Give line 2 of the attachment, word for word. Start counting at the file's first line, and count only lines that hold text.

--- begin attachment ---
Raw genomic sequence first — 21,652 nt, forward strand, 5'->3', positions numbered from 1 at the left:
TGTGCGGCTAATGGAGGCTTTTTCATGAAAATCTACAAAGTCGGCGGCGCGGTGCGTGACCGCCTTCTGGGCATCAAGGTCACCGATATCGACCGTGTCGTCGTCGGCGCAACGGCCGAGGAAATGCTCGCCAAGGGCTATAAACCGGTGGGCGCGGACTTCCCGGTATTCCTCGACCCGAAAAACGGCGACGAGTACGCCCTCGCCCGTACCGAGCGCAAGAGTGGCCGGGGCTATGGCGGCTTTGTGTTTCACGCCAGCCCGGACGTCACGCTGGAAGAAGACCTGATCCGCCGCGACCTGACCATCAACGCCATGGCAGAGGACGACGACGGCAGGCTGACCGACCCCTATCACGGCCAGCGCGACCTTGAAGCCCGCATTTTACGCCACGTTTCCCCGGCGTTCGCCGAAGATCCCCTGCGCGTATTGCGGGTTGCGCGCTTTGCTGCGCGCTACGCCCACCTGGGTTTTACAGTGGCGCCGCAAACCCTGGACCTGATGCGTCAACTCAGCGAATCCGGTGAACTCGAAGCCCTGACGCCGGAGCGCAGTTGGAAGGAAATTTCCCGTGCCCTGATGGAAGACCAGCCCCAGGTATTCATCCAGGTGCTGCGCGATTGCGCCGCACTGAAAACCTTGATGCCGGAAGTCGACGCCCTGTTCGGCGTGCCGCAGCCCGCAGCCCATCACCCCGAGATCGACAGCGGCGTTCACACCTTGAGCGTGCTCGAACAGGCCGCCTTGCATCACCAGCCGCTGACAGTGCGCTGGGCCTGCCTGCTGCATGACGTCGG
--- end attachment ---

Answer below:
TGTGCGGCTAATGGAGGCTTTTTCATGAAAATCTACAAAGTCGGCGGCGCGGTGCGTGACCGCCTTCTGGGCATCAAGGTCACCGATATCGACCGTGTCGTCGTCGGCGCAACGGCCGAGGAAATGCTCGCCAAGGGCTATAAACCGGTGGGCGCGGACTTCCCGGTATTCCTCGACCCGAAAAACGGCGACGAGTACGCCCTCGCCCGTACCGAGCGCAAGAGTGGCCGGGGCTATGGCGGCTTTGTGTTTCACGCCAGCCCGGACGTCACGCTGGAAGAAGACCTGATCCGCCGCGACCTGACCATCAACGCCATGGCAGAGGACGACGACGGCAGGCTGACCGACCCCTATCACGGCCAGCGCGACCTTGAAGCCCGCATTTTACGCCACGTTTCCCCGGCGTTCGCCGAAGATCCCCTGCGCGTATTGCGGGTTGCGCGCTTTGCTGCGCGCTACGCCCACCTGGGTTTTACAGTGGCGCCGCAAACCCTGGACCTGATGCGTCAACTCAGCGAATCCGGTGAACTCGAAGCCCTGACGCCGGAGCGCAGTTGGAAGGAAATTTCCCGTGCCCTGATGGAAGACCAGCCCCAGGTATTCATCCAGGTGCTGCGCGATTGCGCCGCACTGAAAACCTTGATGCCGGAAGTCGACGCCCTGTTCGGCGTGCCGCAGCCCGCAGCCCATCACCCCGAGATCGACAGCGGCGTTCACACCTTGAGCGTGCTCGAACAGGCCGCCTTGCATCACCAGCCGCTGACAGTGCGCTGGGCCTGCCTGCTGCATGACGTCGG